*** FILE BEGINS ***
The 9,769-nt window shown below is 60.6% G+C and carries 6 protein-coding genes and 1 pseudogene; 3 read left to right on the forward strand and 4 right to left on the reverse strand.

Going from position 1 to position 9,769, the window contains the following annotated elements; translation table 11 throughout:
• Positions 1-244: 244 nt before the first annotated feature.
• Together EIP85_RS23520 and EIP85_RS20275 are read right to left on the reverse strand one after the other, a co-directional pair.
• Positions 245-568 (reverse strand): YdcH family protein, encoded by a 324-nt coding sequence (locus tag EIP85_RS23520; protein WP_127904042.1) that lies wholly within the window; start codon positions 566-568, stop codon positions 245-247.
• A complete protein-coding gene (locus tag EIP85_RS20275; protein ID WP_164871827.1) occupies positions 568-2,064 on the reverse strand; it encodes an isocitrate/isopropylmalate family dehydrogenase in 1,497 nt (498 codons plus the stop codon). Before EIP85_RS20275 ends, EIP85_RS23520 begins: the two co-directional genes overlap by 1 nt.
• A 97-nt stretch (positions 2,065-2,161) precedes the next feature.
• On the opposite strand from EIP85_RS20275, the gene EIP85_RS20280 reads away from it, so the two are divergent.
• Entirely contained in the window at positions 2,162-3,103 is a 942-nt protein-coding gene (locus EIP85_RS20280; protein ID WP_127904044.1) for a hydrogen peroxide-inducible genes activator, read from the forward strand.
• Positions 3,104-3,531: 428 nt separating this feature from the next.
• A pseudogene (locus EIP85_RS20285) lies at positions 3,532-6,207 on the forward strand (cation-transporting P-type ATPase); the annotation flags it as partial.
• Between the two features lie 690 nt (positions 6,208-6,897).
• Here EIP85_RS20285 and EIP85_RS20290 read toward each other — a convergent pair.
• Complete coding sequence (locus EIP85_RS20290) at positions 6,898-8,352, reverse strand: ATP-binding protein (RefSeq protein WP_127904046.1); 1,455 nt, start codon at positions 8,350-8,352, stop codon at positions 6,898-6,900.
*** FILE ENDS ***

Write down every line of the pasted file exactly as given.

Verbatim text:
The 9,769-nt window shown below is 60.6% G+C and carries 6 protein-coding genes and 1 pseudogene; 3 read left to right on the forward strand and 4 right to left on the reverse strand.

Going from position 1 to position 9,769, the window contains the following annotated elements; translation table 11 throughout:
• Positions 1-244: 244 nt before the first annotated feature.
• Together EIP85_RS23520 and EIP85_RS20275 are read right to left on the reverse strand one after the other, a co-directional pair.
• Positions 245-568 (reverse strand): YdcH family protein, encoded by a 324-nt coding sequence (locus tag EIP85_RS23520; protein WP_127904042.1) that lies wholly within the window; start codon positions 566-568, stop codon positions 245-247.
• A complete protein-coding gene (locus tag EIP85_RS20275; protein ID WP_164871827.1) occupies positions 568-2,064 on the reverse strand; it encodes an isocitrate/isopropylmalate family dehydrogenase in 1,497 nt (498 codons plus the stop codon). Before EIP85_RS20275 ends, EIP85_RS23520 begins: the two co-directional genes overlap by 1 nt.
• A 97-nt stretch (positions 2,065-2,161) precedes the next feature.
• On the opposite strand from EIP85_RS20275, the gene EIP85_RS20280 reads away from it, so the two are divergent.
• Entirely contained in the window at positions 2,162-3,103 is a 942-nt protein-coding gene (locus EIP85_RS20280; protein ID WP_127904044.1) for a hydrogen peroxide-inducible genes activator, read from the forward strand.
• Positions 3,104-3,531: 428 nt separating this feature from the next.
• A pseudogene (locus EIP85_RS20285) lies at positions 3,532-6,207 on the forward strand (cation-transporting P-type ATPase); the annotation flags it as partial.
• Between the two features lie 690 nt (positions 6,208-6,897).
• Here EIP85_RS20285 and EIP85_RS20290 read toward each other — a convergent pair.
• Complete coding sequence (locus EIP85_RS20290) at positions 6,898-8,352, reverse strand: ATP-binding protein (RefSeq protein WP_127904046.1); 1,455 nt, start codon at positions 8,350-8,352, stop codon at positions 6,898-6,900.